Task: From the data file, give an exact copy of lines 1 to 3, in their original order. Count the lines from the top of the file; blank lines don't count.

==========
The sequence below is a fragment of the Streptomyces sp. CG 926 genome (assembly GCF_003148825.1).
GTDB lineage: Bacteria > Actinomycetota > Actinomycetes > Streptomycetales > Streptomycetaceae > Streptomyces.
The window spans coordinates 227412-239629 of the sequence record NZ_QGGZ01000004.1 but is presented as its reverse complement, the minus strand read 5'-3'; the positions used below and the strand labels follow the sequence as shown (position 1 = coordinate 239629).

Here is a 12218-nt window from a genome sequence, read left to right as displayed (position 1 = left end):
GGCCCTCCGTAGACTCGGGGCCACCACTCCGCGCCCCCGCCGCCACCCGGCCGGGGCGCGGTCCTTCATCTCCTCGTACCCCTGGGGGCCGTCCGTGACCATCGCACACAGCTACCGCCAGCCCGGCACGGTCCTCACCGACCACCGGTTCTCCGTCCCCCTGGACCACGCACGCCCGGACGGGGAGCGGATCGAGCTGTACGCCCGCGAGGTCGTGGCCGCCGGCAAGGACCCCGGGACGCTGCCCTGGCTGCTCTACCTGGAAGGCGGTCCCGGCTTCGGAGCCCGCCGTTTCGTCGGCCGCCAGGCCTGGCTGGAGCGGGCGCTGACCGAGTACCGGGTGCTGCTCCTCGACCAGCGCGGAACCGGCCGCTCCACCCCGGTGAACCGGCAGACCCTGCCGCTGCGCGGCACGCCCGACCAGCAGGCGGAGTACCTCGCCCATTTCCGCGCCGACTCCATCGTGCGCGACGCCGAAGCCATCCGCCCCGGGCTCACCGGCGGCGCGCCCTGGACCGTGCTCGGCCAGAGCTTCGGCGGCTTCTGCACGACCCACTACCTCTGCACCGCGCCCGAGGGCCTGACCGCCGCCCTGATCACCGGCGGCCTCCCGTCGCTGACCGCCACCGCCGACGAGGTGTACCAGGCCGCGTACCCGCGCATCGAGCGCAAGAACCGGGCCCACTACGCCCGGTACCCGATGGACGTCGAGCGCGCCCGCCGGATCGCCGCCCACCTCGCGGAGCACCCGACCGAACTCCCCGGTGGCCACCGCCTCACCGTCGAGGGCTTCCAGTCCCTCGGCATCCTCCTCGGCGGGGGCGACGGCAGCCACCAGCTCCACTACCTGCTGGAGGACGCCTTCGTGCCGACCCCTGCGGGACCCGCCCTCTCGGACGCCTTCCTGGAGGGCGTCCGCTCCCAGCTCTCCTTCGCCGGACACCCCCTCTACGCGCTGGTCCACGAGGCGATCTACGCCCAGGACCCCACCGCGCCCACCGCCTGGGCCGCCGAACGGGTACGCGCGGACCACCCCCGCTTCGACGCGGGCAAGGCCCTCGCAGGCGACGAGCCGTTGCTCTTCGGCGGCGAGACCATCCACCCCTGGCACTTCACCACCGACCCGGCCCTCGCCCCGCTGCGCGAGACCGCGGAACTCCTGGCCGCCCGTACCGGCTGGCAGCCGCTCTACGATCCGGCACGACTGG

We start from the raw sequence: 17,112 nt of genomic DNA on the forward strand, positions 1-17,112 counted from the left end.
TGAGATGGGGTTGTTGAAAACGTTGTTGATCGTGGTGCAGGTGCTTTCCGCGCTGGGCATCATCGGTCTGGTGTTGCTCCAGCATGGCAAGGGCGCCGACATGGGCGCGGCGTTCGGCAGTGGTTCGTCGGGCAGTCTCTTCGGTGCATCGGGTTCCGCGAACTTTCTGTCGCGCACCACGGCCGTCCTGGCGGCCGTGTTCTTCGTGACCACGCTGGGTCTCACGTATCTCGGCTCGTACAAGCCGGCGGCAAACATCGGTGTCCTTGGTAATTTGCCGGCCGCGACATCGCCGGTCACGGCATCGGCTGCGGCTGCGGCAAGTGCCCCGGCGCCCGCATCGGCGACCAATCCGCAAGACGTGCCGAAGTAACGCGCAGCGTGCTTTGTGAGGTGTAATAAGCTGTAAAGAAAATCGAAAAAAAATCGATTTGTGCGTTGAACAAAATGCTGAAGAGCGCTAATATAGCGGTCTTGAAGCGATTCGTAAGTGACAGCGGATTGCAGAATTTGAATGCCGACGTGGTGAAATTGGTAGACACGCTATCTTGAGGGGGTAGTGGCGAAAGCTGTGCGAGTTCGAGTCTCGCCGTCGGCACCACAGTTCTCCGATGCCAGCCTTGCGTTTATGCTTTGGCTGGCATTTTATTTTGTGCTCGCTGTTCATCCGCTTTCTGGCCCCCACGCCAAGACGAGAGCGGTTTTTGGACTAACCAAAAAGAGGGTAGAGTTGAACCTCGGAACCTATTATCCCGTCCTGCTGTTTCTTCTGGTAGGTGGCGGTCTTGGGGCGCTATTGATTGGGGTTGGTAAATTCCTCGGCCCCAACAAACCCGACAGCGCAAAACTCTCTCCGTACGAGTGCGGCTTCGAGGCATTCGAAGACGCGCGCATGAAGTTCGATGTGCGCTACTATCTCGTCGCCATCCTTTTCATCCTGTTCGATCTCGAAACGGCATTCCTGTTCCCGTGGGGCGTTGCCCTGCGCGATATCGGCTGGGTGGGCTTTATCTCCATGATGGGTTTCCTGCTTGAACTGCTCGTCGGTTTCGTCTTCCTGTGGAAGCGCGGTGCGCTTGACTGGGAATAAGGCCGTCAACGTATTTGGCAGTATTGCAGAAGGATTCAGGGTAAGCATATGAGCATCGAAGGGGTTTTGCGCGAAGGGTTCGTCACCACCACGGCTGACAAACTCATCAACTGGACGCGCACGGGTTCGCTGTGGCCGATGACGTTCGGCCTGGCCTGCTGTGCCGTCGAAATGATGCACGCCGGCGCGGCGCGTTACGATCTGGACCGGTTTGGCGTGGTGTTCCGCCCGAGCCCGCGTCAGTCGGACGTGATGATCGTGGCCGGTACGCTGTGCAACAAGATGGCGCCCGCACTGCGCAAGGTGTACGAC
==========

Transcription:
The sequence below is a fragment of the Streptomyces sp. CG 926 genome (assembly GCF_003148825.1).
GTDB lineage: Bacteria > Actinomycetota > Actinomycetes > Streptomycetales > Streptomycetaceae > Streptomyces.
The window spans coordinates 227412-239629 of the sequence record NZ_QGGZ01000004.1 but is presented as its reverse complement, the minus strand read 5'-3'; the positions used below and the strand labels follow the sequence as shown (position 1 = coordinate 239629).